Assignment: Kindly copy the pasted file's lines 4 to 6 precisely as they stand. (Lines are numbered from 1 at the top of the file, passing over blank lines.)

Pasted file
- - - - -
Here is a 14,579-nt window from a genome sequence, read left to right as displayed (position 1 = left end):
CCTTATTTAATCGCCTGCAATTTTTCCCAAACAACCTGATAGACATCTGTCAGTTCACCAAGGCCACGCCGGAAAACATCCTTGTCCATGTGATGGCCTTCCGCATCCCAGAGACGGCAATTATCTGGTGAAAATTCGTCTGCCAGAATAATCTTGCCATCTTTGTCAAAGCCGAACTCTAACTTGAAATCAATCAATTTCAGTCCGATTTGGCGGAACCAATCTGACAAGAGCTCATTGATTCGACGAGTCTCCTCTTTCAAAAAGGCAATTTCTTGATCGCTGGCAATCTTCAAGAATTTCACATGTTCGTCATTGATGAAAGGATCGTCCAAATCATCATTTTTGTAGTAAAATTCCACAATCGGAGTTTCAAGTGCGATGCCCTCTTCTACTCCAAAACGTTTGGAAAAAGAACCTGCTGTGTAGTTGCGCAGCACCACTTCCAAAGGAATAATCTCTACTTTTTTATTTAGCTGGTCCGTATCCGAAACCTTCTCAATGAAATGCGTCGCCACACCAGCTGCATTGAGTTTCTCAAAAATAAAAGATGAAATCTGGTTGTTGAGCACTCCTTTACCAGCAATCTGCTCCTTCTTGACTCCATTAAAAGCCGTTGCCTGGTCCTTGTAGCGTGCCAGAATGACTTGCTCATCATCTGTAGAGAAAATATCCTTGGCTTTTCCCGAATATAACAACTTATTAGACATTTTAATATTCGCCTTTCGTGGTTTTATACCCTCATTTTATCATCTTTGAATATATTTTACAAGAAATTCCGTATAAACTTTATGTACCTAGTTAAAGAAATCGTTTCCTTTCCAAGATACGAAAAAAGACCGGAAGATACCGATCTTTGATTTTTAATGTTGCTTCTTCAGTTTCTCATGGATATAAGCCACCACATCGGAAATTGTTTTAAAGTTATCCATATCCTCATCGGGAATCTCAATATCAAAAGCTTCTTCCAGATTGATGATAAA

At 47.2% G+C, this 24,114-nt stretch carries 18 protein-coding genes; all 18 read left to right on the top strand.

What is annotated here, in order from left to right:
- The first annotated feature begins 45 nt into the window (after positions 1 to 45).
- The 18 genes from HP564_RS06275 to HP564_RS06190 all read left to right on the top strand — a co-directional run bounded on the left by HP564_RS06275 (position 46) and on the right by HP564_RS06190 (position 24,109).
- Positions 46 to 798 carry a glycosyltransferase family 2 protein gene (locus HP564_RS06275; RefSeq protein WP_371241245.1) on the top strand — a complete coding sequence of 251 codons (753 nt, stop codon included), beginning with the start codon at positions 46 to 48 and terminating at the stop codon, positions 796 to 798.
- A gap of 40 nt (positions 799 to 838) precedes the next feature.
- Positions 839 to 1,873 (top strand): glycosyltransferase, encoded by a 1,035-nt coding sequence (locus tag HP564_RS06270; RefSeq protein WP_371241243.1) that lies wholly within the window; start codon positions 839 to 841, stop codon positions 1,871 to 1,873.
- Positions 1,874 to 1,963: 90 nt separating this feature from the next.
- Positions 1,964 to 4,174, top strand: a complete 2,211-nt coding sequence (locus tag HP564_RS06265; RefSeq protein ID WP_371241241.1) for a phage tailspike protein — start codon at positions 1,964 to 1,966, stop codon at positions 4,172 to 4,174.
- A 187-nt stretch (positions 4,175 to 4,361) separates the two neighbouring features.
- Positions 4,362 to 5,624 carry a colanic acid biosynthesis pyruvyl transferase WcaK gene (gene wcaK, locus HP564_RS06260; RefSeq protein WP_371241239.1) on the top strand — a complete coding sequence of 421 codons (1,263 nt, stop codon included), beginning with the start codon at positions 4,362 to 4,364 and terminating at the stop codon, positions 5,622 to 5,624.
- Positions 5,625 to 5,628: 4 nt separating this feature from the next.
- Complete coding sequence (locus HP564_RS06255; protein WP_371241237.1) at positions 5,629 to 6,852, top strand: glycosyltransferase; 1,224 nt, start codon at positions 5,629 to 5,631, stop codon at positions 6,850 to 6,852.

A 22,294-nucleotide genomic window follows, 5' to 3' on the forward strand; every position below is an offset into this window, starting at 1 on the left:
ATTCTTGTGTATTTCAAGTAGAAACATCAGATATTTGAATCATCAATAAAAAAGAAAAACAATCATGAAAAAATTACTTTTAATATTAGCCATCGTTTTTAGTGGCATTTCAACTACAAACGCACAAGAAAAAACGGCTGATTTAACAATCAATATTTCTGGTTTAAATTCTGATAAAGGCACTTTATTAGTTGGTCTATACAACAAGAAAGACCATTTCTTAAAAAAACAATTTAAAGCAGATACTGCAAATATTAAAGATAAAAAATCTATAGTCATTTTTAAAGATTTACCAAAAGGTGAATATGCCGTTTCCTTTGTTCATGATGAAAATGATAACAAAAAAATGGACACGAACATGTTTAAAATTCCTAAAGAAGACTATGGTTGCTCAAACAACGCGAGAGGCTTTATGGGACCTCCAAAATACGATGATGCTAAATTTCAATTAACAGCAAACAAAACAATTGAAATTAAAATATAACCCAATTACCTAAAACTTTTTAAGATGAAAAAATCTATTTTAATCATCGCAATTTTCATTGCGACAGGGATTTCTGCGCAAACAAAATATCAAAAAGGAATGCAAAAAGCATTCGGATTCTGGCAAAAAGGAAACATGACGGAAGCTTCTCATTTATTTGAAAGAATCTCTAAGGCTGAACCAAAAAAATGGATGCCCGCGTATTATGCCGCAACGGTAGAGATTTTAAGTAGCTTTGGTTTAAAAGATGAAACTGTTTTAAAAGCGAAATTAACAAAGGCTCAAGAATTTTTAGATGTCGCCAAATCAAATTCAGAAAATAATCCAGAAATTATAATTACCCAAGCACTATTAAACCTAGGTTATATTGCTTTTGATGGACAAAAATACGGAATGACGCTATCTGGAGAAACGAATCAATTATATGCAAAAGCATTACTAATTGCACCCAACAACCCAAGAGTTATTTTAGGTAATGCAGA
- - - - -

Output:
What is annotated here, in order from left to right:
- The first annotated feature begins 45 nt into the window (after positions 1 to 45).
- The 18 genes from HP564_RS06275 to HP564_RS06190 all read left to right on the top strand — a co-directional run bounded on the left by HP564_RS06275 (position 46) and on the right by HP564_RS06190 (position 24,109).